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NRM must walk the walk on poverty alleviation, financial insecurity

The latest survey data from Uganda’s central bank reveals a distressing scenario regarding the financial well-being of its citizens.

Alarmingly, over 70% of Ugandans aged 16 and older are compelled to borrow money from friends, family and even their own children to meet basic needs. This stark reality highlights a failing economy and an inadequate social safety net that leaves the majority struggling to survive.

Furthermore, many Ugandans are spending beyond their means, not due to extravagance but because their incomes are insufficient. This situation is a severe criticism of the government’s economic strategies and priorities, showing a profound neglect for the populace’s financial security.

Notably, a significant number of Ugandans lack access to adequate pension or savings schemes to support them through tough times. The predicament is particularly acute for young adults aged 19-36, who despite completing their education, encounter severe unemployment challenges.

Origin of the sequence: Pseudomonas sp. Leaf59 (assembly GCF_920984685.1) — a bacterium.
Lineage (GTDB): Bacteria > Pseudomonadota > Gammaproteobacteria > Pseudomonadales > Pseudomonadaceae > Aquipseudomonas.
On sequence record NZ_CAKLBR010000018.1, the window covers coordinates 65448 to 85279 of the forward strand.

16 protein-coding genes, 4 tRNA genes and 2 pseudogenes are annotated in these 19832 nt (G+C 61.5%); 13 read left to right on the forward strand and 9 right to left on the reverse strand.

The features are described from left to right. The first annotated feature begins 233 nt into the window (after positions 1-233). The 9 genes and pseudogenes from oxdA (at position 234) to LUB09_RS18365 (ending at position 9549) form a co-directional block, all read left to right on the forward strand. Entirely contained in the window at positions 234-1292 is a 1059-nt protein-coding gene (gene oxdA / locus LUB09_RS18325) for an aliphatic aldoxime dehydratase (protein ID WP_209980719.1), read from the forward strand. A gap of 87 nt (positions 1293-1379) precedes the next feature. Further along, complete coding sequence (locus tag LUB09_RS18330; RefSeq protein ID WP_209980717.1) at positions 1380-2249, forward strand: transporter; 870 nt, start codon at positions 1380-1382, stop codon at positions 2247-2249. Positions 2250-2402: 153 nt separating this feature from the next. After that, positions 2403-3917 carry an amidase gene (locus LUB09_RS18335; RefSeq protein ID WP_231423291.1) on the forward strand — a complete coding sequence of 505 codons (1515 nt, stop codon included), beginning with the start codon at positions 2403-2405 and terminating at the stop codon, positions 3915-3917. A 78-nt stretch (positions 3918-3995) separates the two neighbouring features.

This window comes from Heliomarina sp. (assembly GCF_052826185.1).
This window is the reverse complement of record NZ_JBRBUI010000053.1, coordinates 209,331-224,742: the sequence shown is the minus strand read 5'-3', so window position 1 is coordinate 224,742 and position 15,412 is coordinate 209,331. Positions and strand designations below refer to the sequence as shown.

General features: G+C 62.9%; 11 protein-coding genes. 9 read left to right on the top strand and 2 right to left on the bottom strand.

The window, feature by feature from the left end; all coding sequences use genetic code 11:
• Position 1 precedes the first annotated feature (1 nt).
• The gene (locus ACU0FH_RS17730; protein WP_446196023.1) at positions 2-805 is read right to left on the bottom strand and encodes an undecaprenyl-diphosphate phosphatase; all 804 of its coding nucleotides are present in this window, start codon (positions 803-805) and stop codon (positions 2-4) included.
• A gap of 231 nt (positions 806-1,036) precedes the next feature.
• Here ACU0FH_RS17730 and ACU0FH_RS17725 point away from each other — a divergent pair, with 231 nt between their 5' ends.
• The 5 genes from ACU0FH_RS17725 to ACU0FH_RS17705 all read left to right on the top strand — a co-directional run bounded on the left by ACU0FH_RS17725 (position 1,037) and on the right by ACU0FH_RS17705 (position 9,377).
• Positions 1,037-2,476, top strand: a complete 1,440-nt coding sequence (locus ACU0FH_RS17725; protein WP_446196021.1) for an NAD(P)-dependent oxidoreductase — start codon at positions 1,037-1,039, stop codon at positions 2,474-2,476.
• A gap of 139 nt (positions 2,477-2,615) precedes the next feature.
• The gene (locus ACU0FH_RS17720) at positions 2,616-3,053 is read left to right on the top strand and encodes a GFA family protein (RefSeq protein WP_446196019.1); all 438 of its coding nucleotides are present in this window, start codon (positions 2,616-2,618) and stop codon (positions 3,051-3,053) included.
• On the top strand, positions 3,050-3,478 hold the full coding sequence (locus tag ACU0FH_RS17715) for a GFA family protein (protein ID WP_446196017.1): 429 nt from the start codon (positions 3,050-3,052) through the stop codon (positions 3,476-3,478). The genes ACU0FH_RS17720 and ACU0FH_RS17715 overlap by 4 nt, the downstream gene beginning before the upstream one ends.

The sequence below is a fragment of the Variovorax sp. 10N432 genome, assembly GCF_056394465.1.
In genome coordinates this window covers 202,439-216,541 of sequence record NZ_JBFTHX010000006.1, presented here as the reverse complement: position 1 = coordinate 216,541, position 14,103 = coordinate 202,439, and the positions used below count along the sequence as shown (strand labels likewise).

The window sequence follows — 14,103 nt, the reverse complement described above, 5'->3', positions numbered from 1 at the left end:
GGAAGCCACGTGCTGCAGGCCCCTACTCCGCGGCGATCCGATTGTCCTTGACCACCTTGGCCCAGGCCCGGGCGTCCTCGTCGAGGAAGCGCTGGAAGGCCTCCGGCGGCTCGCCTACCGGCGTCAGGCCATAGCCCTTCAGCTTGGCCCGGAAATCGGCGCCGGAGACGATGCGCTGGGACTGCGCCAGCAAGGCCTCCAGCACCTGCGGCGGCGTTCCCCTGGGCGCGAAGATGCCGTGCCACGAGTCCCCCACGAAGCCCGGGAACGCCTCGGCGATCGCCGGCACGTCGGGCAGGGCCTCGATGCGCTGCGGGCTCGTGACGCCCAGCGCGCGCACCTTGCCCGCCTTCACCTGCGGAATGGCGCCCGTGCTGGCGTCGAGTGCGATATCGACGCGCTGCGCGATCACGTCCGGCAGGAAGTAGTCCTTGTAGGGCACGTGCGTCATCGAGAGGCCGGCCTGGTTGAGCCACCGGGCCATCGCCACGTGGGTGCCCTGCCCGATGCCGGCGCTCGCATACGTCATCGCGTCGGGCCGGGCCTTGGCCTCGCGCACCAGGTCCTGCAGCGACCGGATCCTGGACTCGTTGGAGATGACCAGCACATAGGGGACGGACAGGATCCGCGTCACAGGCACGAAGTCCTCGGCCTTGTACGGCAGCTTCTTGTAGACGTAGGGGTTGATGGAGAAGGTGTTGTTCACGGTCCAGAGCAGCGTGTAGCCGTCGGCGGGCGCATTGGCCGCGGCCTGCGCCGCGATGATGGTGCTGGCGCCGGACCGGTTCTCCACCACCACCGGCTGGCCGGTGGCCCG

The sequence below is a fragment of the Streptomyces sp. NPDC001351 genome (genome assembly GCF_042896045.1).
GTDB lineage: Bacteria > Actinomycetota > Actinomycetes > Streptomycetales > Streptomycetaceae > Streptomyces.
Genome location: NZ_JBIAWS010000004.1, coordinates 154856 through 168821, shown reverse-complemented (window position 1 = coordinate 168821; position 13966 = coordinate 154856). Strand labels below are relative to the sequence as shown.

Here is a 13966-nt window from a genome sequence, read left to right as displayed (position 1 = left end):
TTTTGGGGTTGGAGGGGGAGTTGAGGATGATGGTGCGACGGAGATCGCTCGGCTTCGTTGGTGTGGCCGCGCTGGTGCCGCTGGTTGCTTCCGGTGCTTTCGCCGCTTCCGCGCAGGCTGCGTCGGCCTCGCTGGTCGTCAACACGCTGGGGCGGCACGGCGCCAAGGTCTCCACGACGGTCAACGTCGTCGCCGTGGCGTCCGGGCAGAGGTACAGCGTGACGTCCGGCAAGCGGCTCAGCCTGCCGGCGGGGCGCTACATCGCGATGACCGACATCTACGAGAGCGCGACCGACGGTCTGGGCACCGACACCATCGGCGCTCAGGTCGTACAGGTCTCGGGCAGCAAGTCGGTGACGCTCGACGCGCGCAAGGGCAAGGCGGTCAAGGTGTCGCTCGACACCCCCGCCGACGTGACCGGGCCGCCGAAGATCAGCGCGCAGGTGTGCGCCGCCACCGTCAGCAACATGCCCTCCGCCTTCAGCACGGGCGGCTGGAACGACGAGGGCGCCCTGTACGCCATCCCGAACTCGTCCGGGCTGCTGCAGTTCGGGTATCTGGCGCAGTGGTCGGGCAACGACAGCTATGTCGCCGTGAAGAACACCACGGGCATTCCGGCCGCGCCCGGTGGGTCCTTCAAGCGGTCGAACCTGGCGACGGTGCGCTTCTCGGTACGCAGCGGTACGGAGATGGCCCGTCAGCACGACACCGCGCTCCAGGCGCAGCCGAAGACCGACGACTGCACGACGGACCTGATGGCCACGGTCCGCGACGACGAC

Many are reduced to begging or depending on financial support from family, stripping them of the chance to lead productive and satisfying lives. This underutilization of youthful talent is a critical loss for Uganda, signaling a grave socio-economic issue that demands urgent attention.

It is deeply troubling that economic vulnerability in Uganda has significantly worsened over the last five years, as indicated by the dramatic decline in survey results from 2018 to 2023. The fact that the survey did not identify the root causes of this crisis is alarming and suggests that the government has not adequately diagnosed or addressed the underlying issues.

Immediate and decisive action is essential to rescue Ugandan citizens from this dire situation. The government must invest in job creation, skills training, enhanced social safety nets, and financial literacy programs.

Additionally, reforms in the tax system, business regulations, and the allocation of public resources are necessary to promote a more equitable distribution of economic opportunities and prosperity.

Uganda’s leaders have a moral obligation to ensure that all citizens can meet their basic needs and have the opportunity to build secure financial futures. Failure to act would represent a profound dereliction of duty. The time for action is now—the people of Uganda cannot afford to wait any longer.

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